A problem with the page file may be responsible for the lack of your full physical memory dump being written as all dump info is written to the page file first, then re-written to either %systemroot%\memory.dmp +/or %systemroot%\minidump.
If you have any other questions, just ask and we'll do our best to get it/them answered.
I noticed most of the times (in windows 8.1 and 10, can't remember previous OSes) the pagefile.sys is deleted by windows itself, after a reboot.
Or at least, that happens on this machine.
I'm not sure if it depends on the pagefile.sys size.
I usually set it to a fixed size, between 1GB and 4GB.
I've got three ram configurations in these years: 4gb, 6gb, 8gb.
When I reset it (set it to "no paging file"), it disappears at reboot.
Just today, I tried to set it to 30GB (30720MB).
I didn't reboot and the pagefile was there.
Then I reset it to 0 (and this time the reboot was mandatory).
After the reboot, it was still there, and I had to remove it manually (with the delete key).
Maybe when the pagefile.sys size is lower than the ram size, does windows delete it on its own?
That's why you can't find it.
By the way, the msinfo log shows the pagefile was present: 34GB.
Syslist shows a negative size for it (-2147483648).
"Windows 10 dump file dates have left all BSOD Analysts shaking their heads in disbelief as often THE FILE DATE associated with the dump file is just plain wrong. Looking up at the list of your 5 dumps, you can see that the timestamp is wrong as they all say that all 5 BSODs occurred on January 1, 1980 at midnight. To obtain the correct timestamp, look at the filr name or run the dump. I usually do both."
BIOS seems to be already updated.
But I can see you didn't update other things present in your manufacturer website (like softwaremaniac showed in the first reply).
Could it be you are using two antiviruses? Webroot and voodooshield?
Could you specify what antivirus/antimalware/antispyware/firewall software are you using?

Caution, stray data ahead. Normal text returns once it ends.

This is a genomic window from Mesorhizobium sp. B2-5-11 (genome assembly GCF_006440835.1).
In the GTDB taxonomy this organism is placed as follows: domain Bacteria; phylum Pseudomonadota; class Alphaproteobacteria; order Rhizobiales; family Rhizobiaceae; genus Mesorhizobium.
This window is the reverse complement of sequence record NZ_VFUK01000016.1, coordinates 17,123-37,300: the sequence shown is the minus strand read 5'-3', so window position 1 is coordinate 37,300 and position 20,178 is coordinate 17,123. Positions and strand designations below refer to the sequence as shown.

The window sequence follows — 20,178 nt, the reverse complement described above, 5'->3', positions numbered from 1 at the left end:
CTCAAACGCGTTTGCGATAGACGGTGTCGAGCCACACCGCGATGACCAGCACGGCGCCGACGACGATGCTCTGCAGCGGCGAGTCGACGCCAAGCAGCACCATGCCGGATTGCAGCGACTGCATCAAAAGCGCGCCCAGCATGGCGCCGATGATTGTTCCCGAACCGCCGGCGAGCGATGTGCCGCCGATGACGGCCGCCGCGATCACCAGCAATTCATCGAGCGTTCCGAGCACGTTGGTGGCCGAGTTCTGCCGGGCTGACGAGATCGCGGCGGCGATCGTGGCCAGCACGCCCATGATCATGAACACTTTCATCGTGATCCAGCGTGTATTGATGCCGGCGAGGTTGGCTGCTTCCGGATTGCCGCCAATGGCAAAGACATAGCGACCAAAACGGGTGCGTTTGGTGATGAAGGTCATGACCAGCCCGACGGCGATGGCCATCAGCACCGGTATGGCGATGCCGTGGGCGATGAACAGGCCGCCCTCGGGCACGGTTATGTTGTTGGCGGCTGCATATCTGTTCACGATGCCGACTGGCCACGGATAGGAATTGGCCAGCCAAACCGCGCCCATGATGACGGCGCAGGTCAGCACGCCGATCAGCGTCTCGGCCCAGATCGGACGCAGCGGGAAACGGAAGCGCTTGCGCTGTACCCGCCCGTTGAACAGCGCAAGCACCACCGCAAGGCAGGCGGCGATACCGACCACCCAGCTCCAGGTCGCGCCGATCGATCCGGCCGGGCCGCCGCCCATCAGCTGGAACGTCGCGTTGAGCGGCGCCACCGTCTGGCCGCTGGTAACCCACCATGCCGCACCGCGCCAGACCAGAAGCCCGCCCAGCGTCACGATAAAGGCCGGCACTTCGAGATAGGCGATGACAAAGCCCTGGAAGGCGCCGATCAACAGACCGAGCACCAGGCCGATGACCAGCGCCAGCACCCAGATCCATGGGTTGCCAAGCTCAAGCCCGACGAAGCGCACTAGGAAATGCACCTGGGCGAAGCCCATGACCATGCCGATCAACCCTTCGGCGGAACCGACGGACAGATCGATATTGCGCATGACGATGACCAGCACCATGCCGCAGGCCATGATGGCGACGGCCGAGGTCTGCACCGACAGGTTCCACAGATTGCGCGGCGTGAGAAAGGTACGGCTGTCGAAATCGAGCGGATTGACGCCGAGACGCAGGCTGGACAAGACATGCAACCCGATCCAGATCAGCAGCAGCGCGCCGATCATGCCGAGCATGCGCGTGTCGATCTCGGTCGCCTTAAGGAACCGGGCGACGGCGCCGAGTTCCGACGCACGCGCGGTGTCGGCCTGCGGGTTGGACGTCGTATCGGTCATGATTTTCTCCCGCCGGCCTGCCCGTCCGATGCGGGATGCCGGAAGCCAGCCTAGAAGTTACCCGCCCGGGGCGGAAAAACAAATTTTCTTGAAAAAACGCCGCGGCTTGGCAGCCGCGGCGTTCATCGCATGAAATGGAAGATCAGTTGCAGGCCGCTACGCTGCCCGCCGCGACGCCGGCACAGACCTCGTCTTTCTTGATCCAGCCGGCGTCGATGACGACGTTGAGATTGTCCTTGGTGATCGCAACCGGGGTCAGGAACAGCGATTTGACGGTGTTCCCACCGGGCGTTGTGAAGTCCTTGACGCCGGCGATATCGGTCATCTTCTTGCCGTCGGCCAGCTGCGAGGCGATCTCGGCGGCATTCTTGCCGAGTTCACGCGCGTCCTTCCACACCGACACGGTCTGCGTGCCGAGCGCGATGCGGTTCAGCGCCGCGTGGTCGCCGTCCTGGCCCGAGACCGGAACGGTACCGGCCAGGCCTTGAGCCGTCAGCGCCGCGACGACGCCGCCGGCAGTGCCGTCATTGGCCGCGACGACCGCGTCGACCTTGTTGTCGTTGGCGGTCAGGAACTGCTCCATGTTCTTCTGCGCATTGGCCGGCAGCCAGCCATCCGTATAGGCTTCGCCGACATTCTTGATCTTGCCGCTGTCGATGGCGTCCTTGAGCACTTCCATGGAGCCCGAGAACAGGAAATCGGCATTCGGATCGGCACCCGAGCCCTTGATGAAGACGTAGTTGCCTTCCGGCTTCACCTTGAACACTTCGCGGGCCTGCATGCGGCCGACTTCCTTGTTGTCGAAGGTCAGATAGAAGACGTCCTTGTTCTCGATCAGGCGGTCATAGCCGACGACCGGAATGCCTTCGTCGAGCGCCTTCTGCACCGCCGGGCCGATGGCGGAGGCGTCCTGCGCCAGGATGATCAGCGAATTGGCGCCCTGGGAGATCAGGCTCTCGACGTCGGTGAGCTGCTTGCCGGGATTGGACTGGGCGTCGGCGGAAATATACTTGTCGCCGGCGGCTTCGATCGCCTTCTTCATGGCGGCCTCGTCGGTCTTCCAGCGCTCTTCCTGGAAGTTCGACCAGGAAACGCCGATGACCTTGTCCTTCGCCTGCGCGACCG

It could be this is the cause of your BSODs.
Create a new system restore point.
Create a backup of your important files: they should be put in another location (not in your machine).
Update aomei backupper to the latest version (aomei backupper standard 4.0.6, is free).
Not sure why you are using the 2012 version of it.
Are you using another software to create system images?
By the way, after you updated aomei backupper (or your preferred program for system images: OVERWOLF?) create a new system image of your system: it should be put in another location (not in your machine).
Make also sure you have the usb drive, or the cd, you created with/by aomei backupper at hand.
If you didn't create it, create it right now and test if it works (i.e., if it boots up your machine, without using windows).
Start to update the drivers for your laptop, checking Dell.com - Support for Alienware 17 R4 (click).
It could be dell installed a software on your machine that check drivers for you: try that, if you feel more comfortable with it.
* Yes, I am using Webroot and Voodooshield Beta & Hitman Pro.
*Glasswire Elite Firewall (updated)
*AOMEI Backupper Professional has been updated for a couple of days now to 4.0.6
* I am not using another software for creating system images.
* I have tried updating the drivers that, softwaremaniac posted for me. Some will not update like the "intelppm.sys" I cannot find it on Intel.com. The other drivers I believe are updated. Except for Clone DVD.
Thank you and I'll follow the rest of your advise to backup Dell Drivers to the latest. And make a USB with AOMEI. Besides creating a System Restore in the meantime.
I thought it was another antivirus.
Well, after you got your precautions and then updated your drivers, wait for another bsod.
If it won't appear in next two months, problem solved.
If a new bsod will appear, post it here and we will check it.